Deep in our human genome are intensely powerful skills of navigation and landmarking. We may have allowed these talents to fade by relying on street signs, compasses, and satellites, but they are there to be rediscovered. One simple way to recall these abilities is to stop talking about places as if they were things, and use the rich mental language of personhood.

If you’re a walker in the wilderness, you have a rich set of memories of terrain features: gorges, plains, hollows, billabongs, peaks, ridges, overhangs, screefields, craters, strands, lagoons, beaches, reefs, canyons, rivers, salt plains, springs. Some are familiar, some are new…. but each is different. When you meet a mountain, are you actually meeting that mountain?

Niah Cave, Sarawak. YD Bar-Ness.

Rays of light beam into Niah Cave, Sarawak.

Each one of these landscape features before you has an individual life cycle, personality, a history, and a charm all of their own. It’s possible they even have their own names – Kosciuszko, Cook, Ossa. You could describe them with latitude and longitude, and perhaps even altitude, but these are numerical oversimplifications.  Can you remember the first mountain you climbed? What about the last mountain you climbed? What made them different? How did you understand or relate to them differently? Does it seem to be as female, as male, both, neither, or something different? How old are they? How long will they last? Are they somehow dependent on another place? Are you attracted to them like a sunny sea-cliff, or do you avoid them like a mosquito-ridden mangrove? Are they in danger? Are they healthy or sick? Do you like them?

When you finally learn its name and how to tell it apart from all the rest, you also have created a relationship that you should value. When you litter in a sandstone canyon, you are disrespecting a living thing. When you survey and photograph an Outback salt plain with care and respect, you are doing a kind favour and expressing your gratitude.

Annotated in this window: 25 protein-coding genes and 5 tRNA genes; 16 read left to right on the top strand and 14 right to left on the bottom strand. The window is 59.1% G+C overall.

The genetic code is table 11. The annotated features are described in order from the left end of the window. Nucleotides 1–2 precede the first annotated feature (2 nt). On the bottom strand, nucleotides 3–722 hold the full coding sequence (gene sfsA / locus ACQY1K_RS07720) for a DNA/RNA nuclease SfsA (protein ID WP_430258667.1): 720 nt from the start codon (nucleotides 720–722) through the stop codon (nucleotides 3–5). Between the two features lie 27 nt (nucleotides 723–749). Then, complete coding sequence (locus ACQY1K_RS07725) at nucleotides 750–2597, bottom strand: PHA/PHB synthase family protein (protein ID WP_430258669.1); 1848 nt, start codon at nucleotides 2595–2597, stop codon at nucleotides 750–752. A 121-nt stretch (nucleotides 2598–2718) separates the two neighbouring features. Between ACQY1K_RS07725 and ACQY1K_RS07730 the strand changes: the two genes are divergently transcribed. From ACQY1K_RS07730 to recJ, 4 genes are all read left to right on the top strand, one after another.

By experimenting with this vocabulary shift, you’ll find that you’ve cemented this location in your memory. Our brains have fantastic abilities for both facial recognition and and social comprehension, and these can augment your ability to recognise and comprehend the geography around you. Do you remember when that kid in primary school called you names? Why not use that same stinging memory to help you remember the location in which fell and scraped your knee on the riverbank? Do you remember your first kiss? You can use that same sense of anticipation and desire to make you perform at your best when faced with a challenging mountain trail.

Once you’ve started speaking of these natural features as if they are persons, the people you speak to will gently be reminded of our responsibilities to our unmoving and ancient places. If an idea is a seed, then perhaps the simple idea of terrain personage will blossom into an ongoing community of people and places, and wherever you go, you will find friends in all directions.